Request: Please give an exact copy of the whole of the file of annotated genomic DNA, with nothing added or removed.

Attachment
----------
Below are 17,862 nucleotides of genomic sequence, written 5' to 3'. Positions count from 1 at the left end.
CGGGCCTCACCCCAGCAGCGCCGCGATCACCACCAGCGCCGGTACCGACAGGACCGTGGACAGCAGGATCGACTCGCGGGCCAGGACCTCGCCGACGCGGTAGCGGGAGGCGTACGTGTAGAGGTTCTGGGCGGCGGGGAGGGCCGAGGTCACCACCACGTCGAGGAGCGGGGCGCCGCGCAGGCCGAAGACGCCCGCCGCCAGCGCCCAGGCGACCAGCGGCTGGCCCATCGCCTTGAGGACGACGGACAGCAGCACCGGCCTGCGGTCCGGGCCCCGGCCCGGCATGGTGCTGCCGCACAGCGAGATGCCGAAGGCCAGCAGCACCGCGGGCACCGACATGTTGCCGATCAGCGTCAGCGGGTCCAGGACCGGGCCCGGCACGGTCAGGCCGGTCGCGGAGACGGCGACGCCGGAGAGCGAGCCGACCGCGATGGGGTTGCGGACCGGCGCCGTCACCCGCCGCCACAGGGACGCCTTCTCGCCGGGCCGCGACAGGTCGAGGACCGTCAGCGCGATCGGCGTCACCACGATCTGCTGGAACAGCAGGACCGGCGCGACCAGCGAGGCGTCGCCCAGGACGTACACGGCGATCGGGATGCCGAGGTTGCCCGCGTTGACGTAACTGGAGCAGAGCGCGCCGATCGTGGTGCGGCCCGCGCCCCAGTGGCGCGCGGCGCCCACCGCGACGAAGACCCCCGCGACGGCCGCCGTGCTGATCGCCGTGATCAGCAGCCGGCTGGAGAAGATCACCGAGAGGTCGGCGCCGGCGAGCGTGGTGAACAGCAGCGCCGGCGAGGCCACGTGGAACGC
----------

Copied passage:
Below are 17,862 nucleotides of genomic sequence, written 5' to 3'. Positions count from 1 at the left end.
CGGGCCTCACCCCAGCAGCGCCGCGATCACCACCAGCGCCGGTACCGACAGGACCGTGGACAGCAGGATCGACTCGCGGGCCAGGACCTCGCCGACGCGGTAGCGGGAGGCGTACGTGTAGAGGTTCTGGGCGGCGGGGAGGGCCGAGGTCACCACCACGTCGAGGAGCGGGGCGCCGCGCAGGCCGAAGACGCCCGCCGCCAGCGCCCAGGCGACCAGCGGCTGGCCCATCGCCTTGAGGACGACGGACAGCAGCACCGGCCTGCGGTCCGGGCCCCGGCCCGGCATGGTGCTGCCGCACAGCGAGATGCCGAAGGCCAGCAGCACCGCGGGCACCGACATGTTGCCGATCAGCGTCAGCGGGTCCAGGACCGGGCCCGGCACGGTCAGGCCGGTCGCGGAGACGGCGACGCCGGAGAGCGAGCCGACCGCGATGGGGTTGCGGACCGGCGCCGTCACCCGCCGCCACAGGGACGCCTTCTCGCCGGGCCGCGACAGGTCGAGGACCGTCAGCGCGATCGGCGTCACCACGATCTGCTGGAACAGCAGGACCGGCGCGACCAGCGAGGCGTCGCCCAGGACGTACACGGCGATCGGGATGCCGAGGTTGCCCGCGTTGACGTAACTGGAGCAGAGCGCGCCGATCGTGGTGCGGCCCGCGCCCCAGTGGCGCGCGGCGCCCACCGCGACGAAGACCCCCGCGACGGCCGCCGTGCTGATCGCCGTGATCAGCAGCCGGCTGGAGAAGATCACCGAGAGGTCGGCGCCGGCGAGCGTGGTGAACAGCAGCGCCGGCGAGGCCACGTGGAACGC